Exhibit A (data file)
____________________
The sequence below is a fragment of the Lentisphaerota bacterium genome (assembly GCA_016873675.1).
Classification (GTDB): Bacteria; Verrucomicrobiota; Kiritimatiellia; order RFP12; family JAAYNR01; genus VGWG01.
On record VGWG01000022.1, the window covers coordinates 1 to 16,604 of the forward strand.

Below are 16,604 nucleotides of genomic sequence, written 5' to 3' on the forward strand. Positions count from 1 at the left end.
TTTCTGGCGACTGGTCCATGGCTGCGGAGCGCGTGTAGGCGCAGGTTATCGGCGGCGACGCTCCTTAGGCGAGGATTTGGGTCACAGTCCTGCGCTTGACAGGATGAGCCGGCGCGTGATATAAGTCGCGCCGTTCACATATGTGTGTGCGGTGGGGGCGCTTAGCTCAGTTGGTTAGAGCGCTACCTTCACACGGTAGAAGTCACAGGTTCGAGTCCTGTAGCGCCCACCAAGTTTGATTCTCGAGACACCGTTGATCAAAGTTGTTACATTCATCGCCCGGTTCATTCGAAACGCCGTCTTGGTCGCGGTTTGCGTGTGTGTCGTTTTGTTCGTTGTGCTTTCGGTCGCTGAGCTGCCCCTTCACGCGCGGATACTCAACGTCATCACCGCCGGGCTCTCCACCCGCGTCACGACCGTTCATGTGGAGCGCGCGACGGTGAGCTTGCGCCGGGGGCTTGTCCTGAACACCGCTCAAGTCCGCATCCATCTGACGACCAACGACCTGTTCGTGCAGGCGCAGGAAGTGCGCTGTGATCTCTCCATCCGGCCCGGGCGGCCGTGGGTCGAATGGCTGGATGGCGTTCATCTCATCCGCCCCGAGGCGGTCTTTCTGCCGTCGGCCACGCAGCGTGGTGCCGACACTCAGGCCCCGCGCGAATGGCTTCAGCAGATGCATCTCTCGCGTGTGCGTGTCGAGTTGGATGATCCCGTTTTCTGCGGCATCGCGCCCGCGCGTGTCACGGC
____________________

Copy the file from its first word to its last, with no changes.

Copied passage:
The sequence below is a fragment of the Lentisphaerota bacterium genome (assembly GCA_016873675.1).
Classification (GTDB): Bacteria; Verrucomicrobiota; Kiritimatiellia; order RFP12; family JAAYNR01; genus VGWG01.
On record VGWG01000022.1, the window covers coordinates 1 to 16,604 of the forward strand.

Below are 16,604 nucleotides of genomic sequence, written 5' to 3' on the forward strand. Positions count from 1 at the left end.
TTTCTGGCGACTGGTCCATGGCTGCGGAGCGCGTGTAGGCGCAGGTTATCGGCGGCGACGCTCCTTAGGCGAGGATTTGGGTCACAGTCCTGCGCTTGACAGGATGAGCCGGCGCGTGATATAAGTCGCGCCGTTCACATATGTGTGTGCGGTGGGGGCGCTTAGCTCAGTTGGTTAGAGCGCTACCTTCACACGGTAGAAGTCACAGGTTCGAGTCCTGTAGCGCCCACCAAGTTTGATTCTCGAGACACCGTTGATCAAAGTTGTTACATTCATCGCCCGGTTCATTCGAAACGCCGTCTTGGTCGCGGTTTGCGTGTGTGTCGTTTTGTTCGTTGTGCTTTCGGTCGCTGAGCTGCCCCTTCACGCGCGGATACTCAACGTCATCACCGCCGGGCTCTCCACCCGCGTCACGACCGTTCATGTGGAGCGCGCGACGGTGAGCTTGCGCCGGGGGCTTGTCCTGAACACCGCTCAAGTCCGCATCCATCTGACGACCAACGACCTGTTCGTGCAGGCGCAGGAAGTGCGCTGTGATCTCTCCATCCGGCCCGGGCGGCCGTGGGTCGAATGGCTGGATGGCGTTCATCTCATCCGCCCCGAGGCGGTCTTTCTGCCGTCGGCCACGCAGCGTGGTGCCGACACTCAGGCCCCGCGCGAATGGCTTCAGCAGATGCATCTCTCGCGTGTGCGTGTCGAGTTGGATGATCCCGTTTTCTGCGGCATCGCGCCCGCGCGTGTCACGGC